Add a personal touch and heartfelt meaning to homemade cards for the ones you love.
In an age in which digital words pass from one to another as quick as “point and click,” reaching over oceans and mountains, across date lines and borders, the nostalgia of sending a card by post and receiving a hand-delivered note from afar holds great appeal. Taking the time and effort to handcraft a valentine offers a sweet opportunity to show your affection. Add to that the scent and shape of plants, and your friends and loved ones are sure not only to admire, but to treasure your sentiments for years to come. Here are a few suggestions for creating your own botanical valentines. May the plants, papers and designs echo your heart’s affection and be appreciated—and reciprocated.
I used to always press my botanicals before using them on cards. Then one day I got distracted and didn’t return to my sage leaves until they had started to dry and curl. They looked so lovely, I attached them as they were and, though the result wasn’t flat for mailing, I loved the natural look.
If you need or want the flat, dry look, press leaves by simply layering them between a few sheets of absorbent paper and placing them beneath a stack of books. Within a couple days, they should be flat and dry enough to attach to your cards with a small amount of glue.
Start with the envelope. There’s no use spending time creating a card if it’s going to take twice as much time to find or make an envelope in which to send it. Then, let your paper be your guide. Cut it, fold it, twist it or cajole it as long as it will fit into an envelope. If your design will make the card fairly thick, make sure the envelope is significantly larger than the dimensions of the flat card to accommodate the added girth.
Divide a sheet of paper into thirds, score and fold inward. Then, measure the outside thirds and score halfway between each edge and the fold. Fold this section backward. The two new folds should meet in the center, covering the center section of the card. Simply pull the outside edges to reveal your sentiments. If you like, you can punch a hole in each outside section and tie the two sides together with a small, narrow ribbon.
Never underestimate the simple beauty of a page folded in half and decorated by hand, signed with words of adoration. But if you’re looking for a little more variety, try folding your page in thirds and back and forth (zig-zag) or like sliding doors opening to reveal the message inside (see “Sliding Door Fold” below).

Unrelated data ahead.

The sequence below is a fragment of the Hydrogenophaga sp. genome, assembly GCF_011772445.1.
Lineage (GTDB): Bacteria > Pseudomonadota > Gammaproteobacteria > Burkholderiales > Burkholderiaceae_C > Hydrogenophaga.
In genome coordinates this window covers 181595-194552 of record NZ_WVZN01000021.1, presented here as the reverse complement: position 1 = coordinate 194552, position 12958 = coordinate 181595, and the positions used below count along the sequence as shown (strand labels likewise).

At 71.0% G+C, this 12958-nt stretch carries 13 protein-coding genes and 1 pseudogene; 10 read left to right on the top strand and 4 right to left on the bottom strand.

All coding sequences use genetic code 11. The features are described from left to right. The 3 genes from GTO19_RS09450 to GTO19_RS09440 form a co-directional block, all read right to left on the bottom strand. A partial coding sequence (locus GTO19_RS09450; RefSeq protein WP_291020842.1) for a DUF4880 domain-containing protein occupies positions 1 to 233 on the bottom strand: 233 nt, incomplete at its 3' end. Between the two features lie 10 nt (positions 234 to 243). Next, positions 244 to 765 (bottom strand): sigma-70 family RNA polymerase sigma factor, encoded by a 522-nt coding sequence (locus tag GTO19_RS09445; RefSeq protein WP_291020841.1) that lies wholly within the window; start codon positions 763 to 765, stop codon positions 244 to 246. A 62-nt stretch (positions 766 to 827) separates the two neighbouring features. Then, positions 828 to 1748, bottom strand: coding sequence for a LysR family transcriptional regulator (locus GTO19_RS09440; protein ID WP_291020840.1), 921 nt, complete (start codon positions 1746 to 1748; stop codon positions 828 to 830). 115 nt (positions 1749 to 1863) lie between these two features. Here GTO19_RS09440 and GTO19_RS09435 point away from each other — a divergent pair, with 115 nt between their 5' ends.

If you aren’t using prescored cards, it’s a good idea to use some type of scoring tool (found at craft stores) to keep your fold straight and professional. The thicker the paper, the more important it is to score before you fold.
The beauty of a single rose is not limited to a fresh one in a vase. A pressed blossom carefully placed on the front of a card with simple words of endearment inside may trump two dozen fresh ones purchased at the seasonal high price per stem, simply because of your thought and time.
Any dried leaves or flowers easily can be transformed into a heart shape. Sketch the shape with a pencil and lay out the leaves, overlapping the edges slightly to make sure you have a good fit and plenty of leaves. Then, scoot the leaves off the line slightly, cover the line with glue, place the leaves back in place on the glue and tack any loose spots with a small amount of glue.
Legends and lore suggest many historical events may have played a role in developing the love-focused festivities we celebrate on February 14. One possible precursor, the ancient pagan and Roman fertility festival Lupercalia, dedicated to Faunus, the god of agriculture, began February 15. Other legends say the date commemorates the anniversary of the death of the actual St. Valentine, who, rumor has it, was ordered to death in the third century for secretly marrying young lovers after the Roman emperor Claudius II outlawed marriage, believing single men made better soldiers.
Regardless of its actual origins, the act of sending notes and adorning them with a variety of embellishments has been around for centuries (Pope Gelasius declared February 14 Valentine’s Day in 498 A.D.). The British began celebrating the holiday around the 17th century, and by the mid-18th century it was common for friends and lovers of all social classes to exchange cards and gifts. Valentine’s Day celebrations made their way to America in the 1700s, and in the 1840s Esther A. Howland created the first commercially produced U.S. valentine cards out of lace, ribbons and scrap.